This was a cross-sectional study approved by Seattle Children's Hospital and the University of Washington Institutional Review Board. A total of 31 consecutive children with OSA were recruited at the Sleep Disorders Center of Seattle Children's Hospital. The control patients were 36 consecutive children who have been seen at the Center for Pediatric Dentistry at the University of Washington for a routine checkup. Inclusion criteria for all participants were as follows: (1) age 8–17 years; (2) no acute illnesses; and (3) parent or legal guardian present and age 18 years or older. Inclusion criteria for children with OSA were as follows: (1) diagnosis by a sleep specialist of OSA confirmed by polysomnography (PSG); (2) score ≥ 8 on parent's report of Pediatric Sleep Questionnaire (PSQ); and (3) no previous CPAP use. Inclusion criteria for control children were as follows: (1) no previous diagnosis of OSA; and (2) minimal risk of OSA based on a score of zero on PSQ. We excluded (1) children with systemic conditions, neurologic disease or cognitive impairment compromising their ability to maintain good oral health including asthma and diabetes; (2) children who were on medications with side effects shown to affect the oral health, such as nifedipine and diltiazem; (3) children who received active orthodontic treatment within the past year; and (4) non-English speakers.

Sleep Study

All children in the OSA group underwent diagnostic PSG as part of clinical care. PSG was performed at an accredited pediatric-specific facility at the Seattle Children's Sleep Disorders Center. PSG was performed in a private darkened room free of distraction and lasted at least 6 hours. The following physiologic parameters were monitored: electroencephalogram, electro-oculogram, submental and anterior tibialis electromyograms, electrocardiogram, oronasal airflow measured by thermistor and pressure transducer, expired end-tidal and transcutaneous carbon dioxide and/or transcutaneous carbon dioxide monitoring, oxygen saturation via pulse oximeter, and thoracic and abdominal movement. All data were recorded into a computer-based acquisition and analysis program (XLTEK, Natus Oakville, Ontario, Canada or Rembrandt, Buffalo, New York, United States), scored by certified technicians, and interpreted by a board certified sleep medicine physician in accordance with American Academy of Sleep Medicine guidelines.14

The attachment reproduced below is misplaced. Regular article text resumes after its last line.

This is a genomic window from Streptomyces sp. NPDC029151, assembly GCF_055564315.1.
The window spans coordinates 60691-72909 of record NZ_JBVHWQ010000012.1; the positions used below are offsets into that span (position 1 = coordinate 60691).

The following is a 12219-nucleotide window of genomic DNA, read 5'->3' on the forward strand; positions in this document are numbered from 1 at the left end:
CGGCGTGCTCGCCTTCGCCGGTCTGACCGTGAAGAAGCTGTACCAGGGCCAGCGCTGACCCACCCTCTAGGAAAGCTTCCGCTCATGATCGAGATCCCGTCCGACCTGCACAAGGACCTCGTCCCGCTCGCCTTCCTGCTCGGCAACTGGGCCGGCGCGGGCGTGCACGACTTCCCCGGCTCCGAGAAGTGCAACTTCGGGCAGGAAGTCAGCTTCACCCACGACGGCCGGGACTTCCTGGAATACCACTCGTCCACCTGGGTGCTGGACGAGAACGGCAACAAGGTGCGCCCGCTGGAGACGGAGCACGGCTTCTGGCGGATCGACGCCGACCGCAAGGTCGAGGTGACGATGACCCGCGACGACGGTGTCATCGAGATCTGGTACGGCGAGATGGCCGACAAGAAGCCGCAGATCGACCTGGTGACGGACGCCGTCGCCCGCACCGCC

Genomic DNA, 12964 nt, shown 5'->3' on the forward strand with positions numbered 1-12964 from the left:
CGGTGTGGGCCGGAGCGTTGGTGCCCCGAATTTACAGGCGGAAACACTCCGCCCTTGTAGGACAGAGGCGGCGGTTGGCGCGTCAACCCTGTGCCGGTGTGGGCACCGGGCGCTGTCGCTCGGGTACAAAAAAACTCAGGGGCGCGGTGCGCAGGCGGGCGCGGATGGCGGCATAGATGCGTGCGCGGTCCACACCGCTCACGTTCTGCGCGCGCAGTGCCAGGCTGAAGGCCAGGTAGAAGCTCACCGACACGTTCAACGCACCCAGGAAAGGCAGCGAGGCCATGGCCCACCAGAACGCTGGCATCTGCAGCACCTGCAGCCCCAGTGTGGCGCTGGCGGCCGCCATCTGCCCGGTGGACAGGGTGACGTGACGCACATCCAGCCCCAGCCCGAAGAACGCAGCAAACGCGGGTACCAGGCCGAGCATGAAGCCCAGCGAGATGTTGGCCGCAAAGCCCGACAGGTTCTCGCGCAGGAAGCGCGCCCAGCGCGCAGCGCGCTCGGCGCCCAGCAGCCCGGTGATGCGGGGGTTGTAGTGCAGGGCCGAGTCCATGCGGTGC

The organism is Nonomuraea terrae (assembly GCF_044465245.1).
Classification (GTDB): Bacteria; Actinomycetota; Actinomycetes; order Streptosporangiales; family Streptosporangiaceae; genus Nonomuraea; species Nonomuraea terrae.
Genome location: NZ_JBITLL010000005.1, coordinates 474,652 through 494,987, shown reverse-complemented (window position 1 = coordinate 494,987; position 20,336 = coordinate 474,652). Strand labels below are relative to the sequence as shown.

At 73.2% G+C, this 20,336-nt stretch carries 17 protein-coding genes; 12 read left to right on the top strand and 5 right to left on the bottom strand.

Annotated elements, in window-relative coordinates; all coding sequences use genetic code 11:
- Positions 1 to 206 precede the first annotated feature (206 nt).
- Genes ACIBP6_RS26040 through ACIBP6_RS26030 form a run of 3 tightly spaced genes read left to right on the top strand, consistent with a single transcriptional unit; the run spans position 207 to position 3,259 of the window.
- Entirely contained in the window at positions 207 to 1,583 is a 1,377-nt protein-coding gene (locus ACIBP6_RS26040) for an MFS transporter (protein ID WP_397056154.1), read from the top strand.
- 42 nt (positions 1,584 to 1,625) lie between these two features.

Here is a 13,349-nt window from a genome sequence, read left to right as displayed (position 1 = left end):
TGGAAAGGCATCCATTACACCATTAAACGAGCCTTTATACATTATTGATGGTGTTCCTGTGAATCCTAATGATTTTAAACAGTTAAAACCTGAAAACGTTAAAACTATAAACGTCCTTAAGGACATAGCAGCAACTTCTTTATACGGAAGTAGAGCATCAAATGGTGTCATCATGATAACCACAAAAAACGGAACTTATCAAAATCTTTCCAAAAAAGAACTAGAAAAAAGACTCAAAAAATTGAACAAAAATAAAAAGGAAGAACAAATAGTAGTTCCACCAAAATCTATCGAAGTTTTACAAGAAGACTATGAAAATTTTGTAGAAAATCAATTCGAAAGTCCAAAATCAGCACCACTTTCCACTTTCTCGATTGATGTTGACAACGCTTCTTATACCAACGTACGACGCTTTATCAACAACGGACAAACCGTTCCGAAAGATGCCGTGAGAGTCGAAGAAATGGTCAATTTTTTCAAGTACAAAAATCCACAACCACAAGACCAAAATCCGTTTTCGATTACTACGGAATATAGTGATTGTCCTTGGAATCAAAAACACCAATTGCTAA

After caregiver consent and child assent was obtained, caregivers were asked to complete the validated PSQ on behalf of their child to determine the child's risk for OSA.15 This validated questionnaire consists of 22 items representing three distinct domains: snoring, daytime sleepiness, and related behavioral disturbances. An overall score ≥ 8 has 0.85 sensitivity and 0.87 specificity, positive predictive value of < 50% and negative predictive value of ∼100% for predicting OSA seen on sleep study, and has been used as a suggested cutoff score for identifying those at risk. The validated Child Oral Health Impact Profile (COHIP) was used to assess children's OHRQoL based on the answers given by parents or guardians and by children themselves.16 The COHIP measures how oral health affects daily activities such as speaking, eating, smiling, learning, and emotional/social well-being. It consists of 35 items forming five conceptually distinct domains: oral health, functional well-being, social/emotional well-being, school environment, and self-image. A subscore for each of the five COHIP domains and an overall total COHIP score were calculated. Higher scores reflect worsened OHRQoL. Patient demographics and lifestyle factors such as age, sex, parental education, and smoking were also gathered as part of the COHIP questionnaire.